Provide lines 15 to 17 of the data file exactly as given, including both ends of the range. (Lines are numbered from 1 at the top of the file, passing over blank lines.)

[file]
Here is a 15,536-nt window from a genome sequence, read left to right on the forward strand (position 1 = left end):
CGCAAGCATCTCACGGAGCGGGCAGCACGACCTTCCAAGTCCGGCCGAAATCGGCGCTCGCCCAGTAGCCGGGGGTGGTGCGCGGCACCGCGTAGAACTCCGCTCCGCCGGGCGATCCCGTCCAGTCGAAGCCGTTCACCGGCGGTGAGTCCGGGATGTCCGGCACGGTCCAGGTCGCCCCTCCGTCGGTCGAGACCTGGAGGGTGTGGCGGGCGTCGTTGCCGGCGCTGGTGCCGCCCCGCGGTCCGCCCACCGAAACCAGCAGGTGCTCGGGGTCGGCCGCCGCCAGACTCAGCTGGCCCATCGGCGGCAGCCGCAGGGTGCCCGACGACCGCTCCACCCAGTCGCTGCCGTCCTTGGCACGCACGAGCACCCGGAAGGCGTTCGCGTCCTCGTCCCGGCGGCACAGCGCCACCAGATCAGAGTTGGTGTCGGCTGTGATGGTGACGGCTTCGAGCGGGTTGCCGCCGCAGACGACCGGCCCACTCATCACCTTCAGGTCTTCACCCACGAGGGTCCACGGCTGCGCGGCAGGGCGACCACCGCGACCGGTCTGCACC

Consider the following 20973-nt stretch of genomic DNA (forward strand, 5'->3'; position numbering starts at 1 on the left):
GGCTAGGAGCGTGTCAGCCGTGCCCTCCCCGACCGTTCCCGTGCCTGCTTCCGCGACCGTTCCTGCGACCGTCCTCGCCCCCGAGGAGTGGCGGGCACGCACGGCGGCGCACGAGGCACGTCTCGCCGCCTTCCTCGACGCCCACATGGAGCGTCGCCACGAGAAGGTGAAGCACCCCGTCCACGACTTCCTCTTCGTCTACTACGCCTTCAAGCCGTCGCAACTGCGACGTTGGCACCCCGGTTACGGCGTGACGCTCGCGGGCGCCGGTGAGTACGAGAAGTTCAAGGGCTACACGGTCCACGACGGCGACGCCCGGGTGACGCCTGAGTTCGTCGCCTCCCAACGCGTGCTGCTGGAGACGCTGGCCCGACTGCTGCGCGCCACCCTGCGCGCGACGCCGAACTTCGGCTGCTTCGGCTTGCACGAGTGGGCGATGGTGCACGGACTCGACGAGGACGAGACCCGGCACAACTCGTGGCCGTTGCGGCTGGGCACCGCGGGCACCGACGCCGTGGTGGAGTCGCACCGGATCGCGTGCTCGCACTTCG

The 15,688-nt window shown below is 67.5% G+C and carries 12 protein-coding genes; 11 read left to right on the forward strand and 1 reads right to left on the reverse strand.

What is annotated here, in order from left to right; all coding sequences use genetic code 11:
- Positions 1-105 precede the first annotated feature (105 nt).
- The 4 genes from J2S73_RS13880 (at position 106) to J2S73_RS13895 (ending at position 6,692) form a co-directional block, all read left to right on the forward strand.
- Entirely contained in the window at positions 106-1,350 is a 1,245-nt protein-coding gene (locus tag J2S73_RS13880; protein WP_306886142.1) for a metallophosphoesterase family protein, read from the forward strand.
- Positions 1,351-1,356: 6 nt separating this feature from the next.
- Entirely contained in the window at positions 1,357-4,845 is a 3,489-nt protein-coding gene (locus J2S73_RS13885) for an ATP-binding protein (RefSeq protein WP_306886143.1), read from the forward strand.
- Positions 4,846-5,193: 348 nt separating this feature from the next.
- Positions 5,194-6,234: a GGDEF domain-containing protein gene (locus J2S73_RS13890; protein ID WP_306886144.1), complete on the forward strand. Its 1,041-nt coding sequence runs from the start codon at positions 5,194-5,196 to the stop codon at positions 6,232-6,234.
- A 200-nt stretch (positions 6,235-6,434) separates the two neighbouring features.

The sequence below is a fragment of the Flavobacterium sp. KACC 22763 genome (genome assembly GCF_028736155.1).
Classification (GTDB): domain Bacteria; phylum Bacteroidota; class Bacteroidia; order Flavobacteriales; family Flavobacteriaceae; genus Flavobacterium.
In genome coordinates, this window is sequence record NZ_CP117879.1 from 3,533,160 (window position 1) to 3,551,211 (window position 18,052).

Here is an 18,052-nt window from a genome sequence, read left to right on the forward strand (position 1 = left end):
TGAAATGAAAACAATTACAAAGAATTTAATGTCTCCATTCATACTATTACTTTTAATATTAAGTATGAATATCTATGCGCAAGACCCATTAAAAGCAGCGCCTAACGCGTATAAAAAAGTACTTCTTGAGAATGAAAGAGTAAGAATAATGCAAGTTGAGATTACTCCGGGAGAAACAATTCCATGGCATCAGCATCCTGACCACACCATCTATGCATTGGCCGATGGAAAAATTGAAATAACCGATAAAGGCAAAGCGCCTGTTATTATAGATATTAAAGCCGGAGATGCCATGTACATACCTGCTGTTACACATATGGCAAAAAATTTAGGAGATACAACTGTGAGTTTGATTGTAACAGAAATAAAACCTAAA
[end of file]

The sequence below is a fragment of the Flavobacterium sp. KACC 22763 genome (genome assembly GCF_028736155.1).
Classification (GTDB): domain Bacteria; phylum Bacteroidota; class Bacteroidia; order Flavobacteriales; family Flavobacteriaceae; genus Flavobacterium.
In genome coordinates, this window is sequence record NZ_CP117879.1 from 3,533,160 (window position 1) to 3,551,211 (window position 18,052).